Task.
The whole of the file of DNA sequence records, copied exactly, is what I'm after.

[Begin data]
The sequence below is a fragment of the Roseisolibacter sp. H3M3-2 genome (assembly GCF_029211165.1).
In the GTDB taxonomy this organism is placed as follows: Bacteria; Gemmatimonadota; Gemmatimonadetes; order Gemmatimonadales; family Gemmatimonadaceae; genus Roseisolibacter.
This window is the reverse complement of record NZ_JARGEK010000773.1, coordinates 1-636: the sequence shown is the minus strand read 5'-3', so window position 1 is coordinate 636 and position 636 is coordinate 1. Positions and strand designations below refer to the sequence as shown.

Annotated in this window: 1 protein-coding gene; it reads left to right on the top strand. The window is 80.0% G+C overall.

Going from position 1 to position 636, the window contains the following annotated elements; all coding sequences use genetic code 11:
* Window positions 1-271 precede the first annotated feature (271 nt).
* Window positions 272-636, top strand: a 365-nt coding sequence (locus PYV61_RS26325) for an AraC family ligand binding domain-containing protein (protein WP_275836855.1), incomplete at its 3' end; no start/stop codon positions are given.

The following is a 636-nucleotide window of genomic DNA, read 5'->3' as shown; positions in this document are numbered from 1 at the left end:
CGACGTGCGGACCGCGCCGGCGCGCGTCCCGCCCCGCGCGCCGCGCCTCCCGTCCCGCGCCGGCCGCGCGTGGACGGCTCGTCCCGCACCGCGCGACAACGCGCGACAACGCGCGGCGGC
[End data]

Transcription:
The sequence below is a fragment of the Roseisolibacter sp. H3M3-2 genome (assembly GCF_029211165.1).
In the GTDB taxonomy this organism is placed as follows: Bacteria; Gemmatimonadota; Gemmatimonadetes; order Gemmatimonadales; family Gemmatimonadaceae; genus Roseisolibacter.
This window is the reverse complement of record NZ_JARGEK010000773.1, coordinates 1-636: the sequence shown is the minus strand read 5'-3', so window position 1 is coordinate 636 and position 636 is coordinate 1. Positions and strand designations below refer to the sequence as shown.

Annotated in this window: 1 protein-coding gene; it reads left to right on the top strand. The window is 80.0% G+C overall.

Going from position 1 to position 636, the window contains the following annotated elements; all coding sequences use genetic code 11:
* Window positions 1-271 precede the first annotated feature (271 nt).
* Window positions 272-636, top strand: a 365-nt coding sequence (locus PYV61_RS26325) for an AraC family ligand binding domain-containing protein (protein WP_275836855.1), incomplete at its 3' end; no start/stop codon positions are given.

The following is a 636-nucleotide window of genomic DNA, read 5'->3' as shown; positions in this document are numbered from 1 at the left end:
CGACGTGCGGACCGCGCCGGCGCGCGTCCCGCCCCGCGCGCCGCGCCTCCCGTCCCGCGCCGGCCGCGCGTGGACGGCTCGTCCCGCACCGCGCGACAACGCGCGACAACGCGCGGCGGC